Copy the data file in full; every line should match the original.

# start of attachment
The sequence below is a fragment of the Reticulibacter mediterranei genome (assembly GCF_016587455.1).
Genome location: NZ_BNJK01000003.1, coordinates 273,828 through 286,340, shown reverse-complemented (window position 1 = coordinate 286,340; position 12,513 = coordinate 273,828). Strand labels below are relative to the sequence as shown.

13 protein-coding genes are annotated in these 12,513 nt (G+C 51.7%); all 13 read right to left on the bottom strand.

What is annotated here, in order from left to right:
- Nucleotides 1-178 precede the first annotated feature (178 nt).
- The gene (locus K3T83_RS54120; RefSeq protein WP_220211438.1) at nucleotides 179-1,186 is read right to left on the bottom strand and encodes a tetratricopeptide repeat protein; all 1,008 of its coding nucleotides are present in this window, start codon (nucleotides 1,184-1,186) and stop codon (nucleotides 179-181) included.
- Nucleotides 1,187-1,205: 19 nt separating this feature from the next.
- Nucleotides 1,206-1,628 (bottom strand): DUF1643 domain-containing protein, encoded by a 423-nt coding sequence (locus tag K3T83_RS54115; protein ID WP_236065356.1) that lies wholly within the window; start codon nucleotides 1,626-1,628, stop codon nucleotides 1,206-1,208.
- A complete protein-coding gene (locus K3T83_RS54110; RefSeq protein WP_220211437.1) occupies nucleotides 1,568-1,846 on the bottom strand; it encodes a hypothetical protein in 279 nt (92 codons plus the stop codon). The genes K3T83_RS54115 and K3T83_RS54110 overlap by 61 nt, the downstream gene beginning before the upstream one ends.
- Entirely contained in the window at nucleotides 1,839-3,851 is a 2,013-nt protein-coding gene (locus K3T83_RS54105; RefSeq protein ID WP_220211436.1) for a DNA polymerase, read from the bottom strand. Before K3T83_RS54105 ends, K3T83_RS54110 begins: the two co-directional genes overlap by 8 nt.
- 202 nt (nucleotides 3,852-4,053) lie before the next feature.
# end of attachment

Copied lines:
The sequence below is a fragment of the Reticulibacter mediterranei genome (assembly GCF_016587455.1).
Genome location: NZ_BNJK01000003.1, coordinates 273,828 through 286,340, shown reverse-complemented (window position 1 = coordinate 286,340; position 12,513 = coordinate 273,828). Strand labels below are relative to the sequence as shown.

13 protein-coding genes are annotated in these 12,513 nt (G+C 51.7%); all 13 read right to left on the bottom strand.

What is annotated here, in order from left to right:
- Nucleotides 1-178 precede the first annotated feature (178 nt).
- The gene (locus K3T83_RS54120; RefSeq protein WP_220211438.1) at nucleotides 179-1,186 is read right to left on the bottom strand and encodes a tetratricopeptide repeat protein; all 1,008 of its coding nucleotides are present in this window, start codon (nucleotides 1,184-1,186) and stop codon (nucleotides 179-181) included.
- Nucleotides 1,187-1,205: 19 nt separating this feature from the next.
- Nucleotides 1,206-1,628 (bottom strand): DUF1643 domain-containing protein, encoded by a 423-nt coding sequence (locus tag K3T83_RS54115; protein ID WP_236065356.1) that lies wholly within the window; start codon nucleotides 1,626-1,628, stop codon nucleotides 1,206-1,208.
- A complete protein-coding gene (locus K3T83_RS54110; RefSeq protein WP_220211437.1) occupies nucleotides 1,568-1,846 on the bottom strand; it encodes a hypothetical protein in 279 nt (92 codons plus the stop codon). The genes K3T83_RS54115 and K3T83_RS54110 overlap by 61 nt, the downstream gene beginning before the upstream one ends.
- Entirely contained in the window at nucleotides 1,839-3,851 is a 2,013-nt protein-coding gene (locus K3T83_RS54105; RefSeq protein ID WP_220211436.1) for a DNA polymerase, read from the bottom strand. Before K3T83_RS54105 ends, K3T83_RS54110 begins: the two co-directional genes overlap by 8 nt.
- 202 nt (nucleotides 3,852-4,053) lie before the next feature.